On the October 7 edition of Fox & Friends, host Steve Doocy and Johnson discussed why there is a current shortage of ZMapp, suggesting that a reliance on federal grants by the pharmaceutical company who produced the medication may be to blame for the shortage. Johnson faulted the Centers for Disease Control and Preventation (CDC) for not having the capacity to produce more of the drug and slammed the fact that ZMAPP has been "supported by federal grants only." He went on to suggest that if the government is "not doing the job they should be doing," perhaps they should be "stepping out of the way and let private industry do it":
But Johnson ignored the fact that the federal government has greatly sped up the drug approval process in order to address the public health threat posed by Ebola. According to an October 6 article from The Hill, the FDA recently approved the use of two experimental drugs that treat Ebola -- an act that "set agency records" for a process that "typically takes years."
The reason ZMapp shortages have occurred is not due to government failure, as suggested by the Fox figures. As ZMapp manufacturer Mapp Biopharmaceautical noted, the drug's production has been slow because "Ebola is a relatively recently discovered disease with sporadic outbreaks," and "most new drugs take a decade or more of development work prior to commercialization."
Long production times are also at fault for the shortage of ZMapp. An October 5 article from CBS News explained that the drug is made from a special "biologically-engineered tobacco" that takes some time to grow:
Making more ZMapp takes a long time because the drug is made from a certain type of biologically-engineered tobacco that's currently being grown at Kentucky BioProcessing, in Owensboro, Kentucky. "It takes time for tobacco to grow; it's a certain kind of tobacco," said Turner. "It's very special, and has been carefully developed to produce authentic human proteins faithfully." He declined to estimate how much longer it would take, or how big the supply would be. Turner added that his team is currently reviewing other ways they could feasibly produce the drug at a faster rate.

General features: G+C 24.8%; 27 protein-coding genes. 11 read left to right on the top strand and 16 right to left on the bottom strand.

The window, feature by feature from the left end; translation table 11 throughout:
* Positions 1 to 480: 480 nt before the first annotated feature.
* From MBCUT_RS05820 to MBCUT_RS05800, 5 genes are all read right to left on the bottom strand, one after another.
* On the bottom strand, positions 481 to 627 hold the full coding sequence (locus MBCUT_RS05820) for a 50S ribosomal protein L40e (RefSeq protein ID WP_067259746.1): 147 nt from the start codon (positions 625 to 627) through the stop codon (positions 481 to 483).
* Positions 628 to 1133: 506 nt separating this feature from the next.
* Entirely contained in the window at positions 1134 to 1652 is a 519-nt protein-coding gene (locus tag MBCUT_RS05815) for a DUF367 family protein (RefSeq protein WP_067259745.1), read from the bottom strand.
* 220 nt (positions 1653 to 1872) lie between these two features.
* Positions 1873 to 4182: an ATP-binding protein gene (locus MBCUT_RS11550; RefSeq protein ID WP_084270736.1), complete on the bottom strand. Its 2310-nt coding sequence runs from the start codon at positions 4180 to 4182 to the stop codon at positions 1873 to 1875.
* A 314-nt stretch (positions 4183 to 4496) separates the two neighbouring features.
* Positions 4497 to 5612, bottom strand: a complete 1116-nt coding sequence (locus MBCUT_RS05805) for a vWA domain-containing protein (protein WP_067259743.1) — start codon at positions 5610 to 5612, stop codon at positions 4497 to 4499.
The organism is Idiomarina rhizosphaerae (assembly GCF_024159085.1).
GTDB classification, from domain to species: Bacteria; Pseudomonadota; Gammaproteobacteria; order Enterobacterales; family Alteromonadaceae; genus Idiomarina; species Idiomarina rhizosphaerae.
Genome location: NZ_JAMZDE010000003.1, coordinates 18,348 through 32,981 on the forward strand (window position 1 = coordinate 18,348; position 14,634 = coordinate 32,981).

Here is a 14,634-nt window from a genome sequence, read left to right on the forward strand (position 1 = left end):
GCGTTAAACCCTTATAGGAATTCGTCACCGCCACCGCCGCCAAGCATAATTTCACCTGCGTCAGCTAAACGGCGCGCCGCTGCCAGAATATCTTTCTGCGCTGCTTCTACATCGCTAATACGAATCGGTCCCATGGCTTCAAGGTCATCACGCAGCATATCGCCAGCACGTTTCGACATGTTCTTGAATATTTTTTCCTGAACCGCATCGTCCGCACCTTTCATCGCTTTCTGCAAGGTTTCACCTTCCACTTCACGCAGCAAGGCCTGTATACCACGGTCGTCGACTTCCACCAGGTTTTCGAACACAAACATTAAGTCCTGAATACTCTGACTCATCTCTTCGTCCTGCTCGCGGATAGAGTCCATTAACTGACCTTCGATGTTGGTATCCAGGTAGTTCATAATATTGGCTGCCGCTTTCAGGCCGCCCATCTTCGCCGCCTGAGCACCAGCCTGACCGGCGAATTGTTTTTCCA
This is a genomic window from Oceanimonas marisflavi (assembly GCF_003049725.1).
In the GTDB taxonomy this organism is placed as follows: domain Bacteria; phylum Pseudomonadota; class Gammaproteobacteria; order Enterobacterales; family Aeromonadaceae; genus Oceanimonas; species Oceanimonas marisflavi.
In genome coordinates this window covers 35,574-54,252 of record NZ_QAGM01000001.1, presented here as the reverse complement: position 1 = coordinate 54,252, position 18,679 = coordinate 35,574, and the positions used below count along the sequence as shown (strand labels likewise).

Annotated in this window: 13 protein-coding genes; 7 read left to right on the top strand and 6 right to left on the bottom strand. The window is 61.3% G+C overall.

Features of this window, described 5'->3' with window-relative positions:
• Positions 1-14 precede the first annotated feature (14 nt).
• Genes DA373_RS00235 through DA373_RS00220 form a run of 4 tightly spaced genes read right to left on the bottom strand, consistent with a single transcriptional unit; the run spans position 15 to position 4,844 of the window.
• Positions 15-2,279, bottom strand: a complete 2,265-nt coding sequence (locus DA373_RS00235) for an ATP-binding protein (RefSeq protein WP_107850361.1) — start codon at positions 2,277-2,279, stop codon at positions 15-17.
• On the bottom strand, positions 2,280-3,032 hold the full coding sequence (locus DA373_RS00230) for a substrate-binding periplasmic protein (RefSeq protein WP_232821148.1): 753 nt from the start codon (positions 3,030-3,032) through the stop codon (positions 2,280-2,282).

From the October 3 edition of Fox News' Fox & Friends:
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Fox News has repeatedly dismissed the federal civil rights investigation into the shooting death of unarmed teenager Michael Brown, calling it "political optics" and an example of President Obama and Attorney General Eric Holder playing "the race card." In fact, under long-standing civil rights law, the federal government has parallel investigative powers alongside local authorities and frequently investigates local police departments that may have a pattern or practice of abuse.
Fox News deceptively edited a clip of President Obama's statement on demonstrations following the shooting death of Michael Brown to suggest Obama is "choosing sides" and has "set an atmosphere" for discord and violence. In fact, Obama emphasized the importance of both "a basic respect for public order and the right to peaceful public protest."
Obama addressed the tense protests that followed the death of Brown -- an unarmed teen who was killed by police in Ferguson, Missouri -- in an August 15 statement that called for "healing," "peace and calm."
The August 15 edition of Fox & Friends promptly suggested Obama may have gone too far by noting that there is "no excuse for police to use excessive force against peaceful protesters." In a teasing segment, an on-air graphic asked if the president was "choosing sides." Fox News legal analyst Peter Johnson Jr. later argued that Obama "may have chosen a side too quickly with regard to this issue of excessive force." Though Johnson acknowledged that Obama "did to some extent" invoke reason, he concluded that "the shadings in his statements ... set an atmosphere -- unfortunately, I think -- for continued discord and possibly violence in such a community":